How have your reading tastes changed over the years?

Definitely! I’m still pretty young, so it’s easy for me to say yes. I’ve become more patient and focused in my reading over the past few years, and I’ve gotten much better at trying to fully grasp the ideas of an author before passing my own judgments on them—with mixed success.

Was there a specific book that sparked your love of reading?

When I was a kid, I loved A Hitchhiker’s Guide to the Galaxy by Douglas Adams. I still do, but that was definitely one of the books that really captured my imagination when I was younger. I didn’t get 90% of the jokes, but I loved how irreverent and bizarre it was.

Do you have any guilty-pleasure books?

Vampires! Doesn’t matter what book it is, if it has vampires, I like it and feel shame for liking it. Now, if you’ll excuse me, I’m going to reread Twilight. Again. They’re all just so tormented! It makes for very juicy drama.

What are your favorite book adaptations and why?

It’s a bit grim, but I love Apocalypse Now for the way it captures the spirit of Heart of Darkness while still putting its own spin on the work.

Are there any lesser-known books that you’ve read that you want others to know exist?

For fans of YA novels, I would absolutely recommend I Am a Genius of Unspeakable Evil and I Want to Be Your Class President by Josh Lieb. Absolutely hilarious—and does the best job of any YA book I’ve read of melding a high-concept premise with relatable character moments. It definitely captures the angst of a middle school kid who thinks, “none of these other dumb kids understands what’s going on with me”—angst I definitely had.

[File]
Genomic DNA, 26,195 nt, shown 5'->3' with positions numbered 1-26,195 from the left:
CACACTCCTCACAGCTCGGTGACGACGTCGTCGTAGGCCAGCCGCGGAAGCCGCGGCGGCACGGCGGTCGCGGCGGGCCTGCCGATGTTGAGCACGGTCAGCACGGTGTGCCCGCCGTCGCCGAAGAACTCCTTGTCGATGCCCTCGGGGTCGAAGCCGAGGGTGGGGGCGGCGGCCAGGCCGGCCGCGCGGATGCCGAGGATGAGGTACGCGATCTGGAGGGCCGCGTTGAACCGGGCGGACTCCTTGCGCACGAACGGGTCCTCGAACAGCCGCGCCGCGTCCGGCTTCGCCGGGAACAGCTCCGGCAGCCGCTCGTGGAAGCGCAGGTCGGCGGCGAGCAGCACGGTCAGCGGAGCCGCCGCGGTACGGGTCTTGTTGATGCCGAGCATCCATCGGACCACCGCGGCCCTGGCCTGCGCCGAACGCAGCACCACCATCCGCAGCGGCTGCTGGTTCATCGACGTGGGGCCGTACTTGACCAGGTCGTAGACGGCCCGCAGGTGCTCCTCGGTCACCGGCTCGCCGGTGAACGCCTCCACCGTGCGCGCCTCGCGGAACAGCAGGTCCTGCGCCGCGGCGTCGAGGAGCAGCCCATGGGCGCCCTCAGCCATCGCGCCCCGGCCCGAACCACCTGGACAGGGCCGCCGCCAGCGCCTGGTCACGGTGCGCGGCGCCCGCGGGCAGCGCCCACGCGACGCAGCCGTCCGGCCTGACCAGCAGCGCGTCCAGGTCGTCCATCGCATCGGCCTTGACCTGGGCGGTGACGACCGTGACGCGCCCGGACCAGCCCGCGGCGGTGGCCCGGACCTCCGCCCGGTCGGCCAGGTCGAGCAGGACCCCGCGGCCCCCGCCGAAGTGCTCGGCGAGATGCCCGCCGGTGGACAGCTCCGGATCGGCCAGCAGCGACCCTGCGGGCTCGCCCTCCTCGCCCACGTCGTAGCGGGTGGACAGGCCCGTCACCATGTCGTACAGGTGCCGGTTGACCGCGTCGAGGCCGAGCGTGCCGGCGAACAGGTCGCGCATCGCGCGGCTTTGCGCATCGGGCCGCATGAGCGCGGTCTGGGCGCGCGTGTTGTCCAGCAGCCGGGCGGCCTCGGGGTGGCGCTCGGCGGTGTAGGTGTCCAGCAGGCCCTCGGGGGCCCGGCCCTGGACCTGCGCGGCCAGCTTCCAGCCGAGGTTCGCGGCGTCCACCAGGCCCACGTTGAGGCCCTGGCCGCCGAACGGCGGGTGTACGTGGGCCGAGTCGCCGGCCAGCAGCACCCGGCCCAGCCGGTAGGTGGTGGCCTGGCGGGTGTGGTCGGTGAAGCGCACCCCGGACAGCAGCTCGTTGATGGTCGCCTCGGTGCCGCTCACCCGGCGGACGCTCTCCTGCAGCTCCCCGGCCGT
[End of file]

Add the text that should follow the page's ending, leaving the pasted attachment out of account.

At Shortform, how do you go about working on a book that has viewpoints you don’t agree with?

I love being able to work on a book I disagree with! My main approach is to strip the book down to its main logical points and arguments. I think it’s really easy to get caught up in a book’s overall tone, anecdotes, or bold claims—and to let those obscure the main arguments that the author’s making. Once you can isolate the logic, I find it becomes a lot easier, not only to explain what the book is trying to say, but also to recognize if and why I disagree with it and where potential gaps in the argument exist. I can’t be 100% objective in my approach—I’m only human— but I think it helps to boil down a book’s argument until it’s clear and simple. That way, it’s much easier for me to write in good faith toward the author, and it’s also much easier for a reader to see why they agree or disagree with the author as well.

  • The Republic by Plato
  • The Modern Middle East by James L. Gelvin
  • The Brothers by Stephen Kinzer
  • I Am a Genius of Unspeakable Evil and I Want to Be Your Class President by Josh Lieb

About the Series

At Shortform, we want to give our employees names and faces so you can get to know the people who make the magic happen. That’s why we’re doing the Shortform Reads series, where we interview our employees and share their thoughts and opinions. You can check out more employee interviews here.

Shortform Reads: The Joy in Books That Challenge Us

Elizabeth Whitworth

Elizabeth has a lifelong love of books. She devours nonfiction, especially in the areas of history, theology, and philosophy. A switch to audiobooks has kindled her enjoyment of well-narrated fiction, particularly Victorian and early 20th-century works. She appreciates idea-driven books—and a classic murder mystery now and then. Elizabeth has a blog and is writing a book about the beginning and the end of suffering.